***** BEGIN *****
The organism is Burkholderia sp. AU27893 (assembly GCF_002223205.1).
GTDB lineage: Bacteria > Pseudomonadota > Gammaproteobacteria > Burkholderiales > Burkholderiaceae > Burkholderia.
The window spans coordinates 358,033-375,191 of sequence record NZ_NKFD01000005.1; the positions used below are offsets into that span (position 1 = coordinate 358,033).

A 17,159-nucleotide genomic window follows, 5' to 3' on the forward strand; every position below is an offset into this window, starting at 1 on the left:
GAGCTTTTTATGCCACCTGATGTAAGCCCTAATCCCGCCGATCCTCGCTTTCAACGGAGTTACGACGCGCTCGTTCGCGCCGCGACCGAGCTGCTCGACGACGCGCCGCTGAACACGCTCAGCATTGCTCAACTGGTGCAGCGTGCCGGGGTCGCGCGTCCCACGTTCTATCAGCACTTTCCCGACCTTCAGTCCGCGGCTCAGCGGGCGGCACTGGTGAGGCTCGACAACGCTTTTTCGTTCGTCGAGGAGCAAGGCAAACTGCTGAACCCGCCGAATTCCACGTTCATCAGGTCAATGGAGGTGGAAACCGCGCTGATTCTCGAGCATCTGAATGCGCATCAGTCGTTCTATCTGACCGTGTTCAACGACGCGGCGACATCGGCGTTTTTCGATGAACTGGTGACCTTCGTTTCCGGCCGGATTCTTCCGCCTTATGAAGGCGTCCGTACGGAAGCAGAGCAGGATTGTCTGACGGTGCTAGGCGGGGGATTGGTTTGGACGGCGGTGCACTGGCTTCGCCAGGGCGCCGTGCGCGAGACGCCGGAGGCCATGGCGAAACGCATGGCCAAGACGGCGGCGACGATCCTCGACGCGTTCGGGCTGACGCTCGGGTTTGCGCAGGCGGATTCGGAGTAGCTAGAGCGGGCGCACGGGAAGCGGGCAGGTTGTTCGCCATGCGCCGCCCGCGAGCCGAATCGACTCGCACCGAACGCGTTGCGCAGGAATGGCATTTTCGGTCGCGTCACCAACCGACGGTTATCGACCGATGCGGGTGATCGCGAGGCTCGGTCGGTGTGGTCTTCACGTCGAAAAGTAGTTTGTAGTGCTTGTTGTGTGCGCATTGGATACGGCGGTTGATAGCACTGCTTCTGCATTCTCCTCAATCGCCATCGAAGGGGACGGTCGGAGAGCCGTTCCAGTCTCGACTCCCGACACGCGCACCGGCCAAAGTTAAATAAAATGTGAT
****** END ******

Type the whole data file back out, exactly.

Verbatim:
The organism is Burkholderia sp. AU27893 (assembly GCF_002223205.1).
GTDB lineage: Bacteria > Pseudomonadota > Gammaproteobacteria > Burkholderiales > Burkholderiaceae > Burkholderia.
The window spans coordinates 358,033-375,191 of sequence record NZ_NKFD01000005.1; the positions used below are offsets into that span (position 1 = coordinate 358,033).

A 17,159-nucleotide genomic window follows, 5' to 3' on the forward strand; every position below is an offset into this window, starting at 1 on the left:
GAGCTTTTTATGCCACCTGATGTAAGCCCTAATCCCGCCGATCCTCGCTTTCAACGGAGTTACGACGCGCTCGTTCGCGCCGCGACCGAGCTGCTCGACGACGCGCCGCTGAACACGCTCAGCATTGCTCAACTGGTGCAGCGTGCCGGGGTCGCGCGTCCCACGTTCTATCAGCACTTTCCCGACCTTCAGTCCGCGGCTCAGCGGGCGGCACTGGTGAGGCTCGACAACGCTTTTTCGTTCGTCGAGGAGCAAGGCAAACTGCTGAACCCGCCGAATTCCACGTTCATCAGGTCAATGGAGGTGGAAACCGCGCTGATTCTCGAGCATCTGAATGCGCATCAGTCGTTCTATCTGACCGTGTTCAACGACGCGGCGACATCGGCGTTTTTCGATGAACTGGTGACCTTCGTTTCCGGCCGGATTCTTCCGCCTTATGAAGGCGTCCGTACGGAAGCAGAGCAGGATTGTCTGACGGTGCTAGGCGGGGGATTGGTTTGGACGGCGGTGCACTGGCTTCGCCAGGGCGCCGTGCGCGAGACGCCGGAGGCCATGGCGAAACGCATGGCCAAGACGGCGGCGACGATCCTCGACGCGTTCGGGCTGACGCTCGGGTTTGCGCAGGCGGATTCGGAGTAGCTAGAGCGGGCGCACGGGAAGCGGGCAGGTTGTTCGCCATGCGCCGCCCGCGAGCCGAATCGACTCGCACCGAACGCGTTGCGCAGGAATGGCATTTTCGGTCGCGTCACCAACCGACGGTTATCGACCGATGCGGGTGATCGCGAGGCTCGGTCGGTGTGGTCTTCACGTCGAAAAGTAGTTTGTAGTGCTTGTTGTGTGCGCATTGGATACGGCGGTTGATAGCACTGCTTCTGCATTCTCCTCAATCGCCATCGAAGGGGACGGTCGGAGAGCCGTTCCAGTCTCGACTCCCGACACGCGCACCGGCCAAAGTTAAATAAAATGTGAT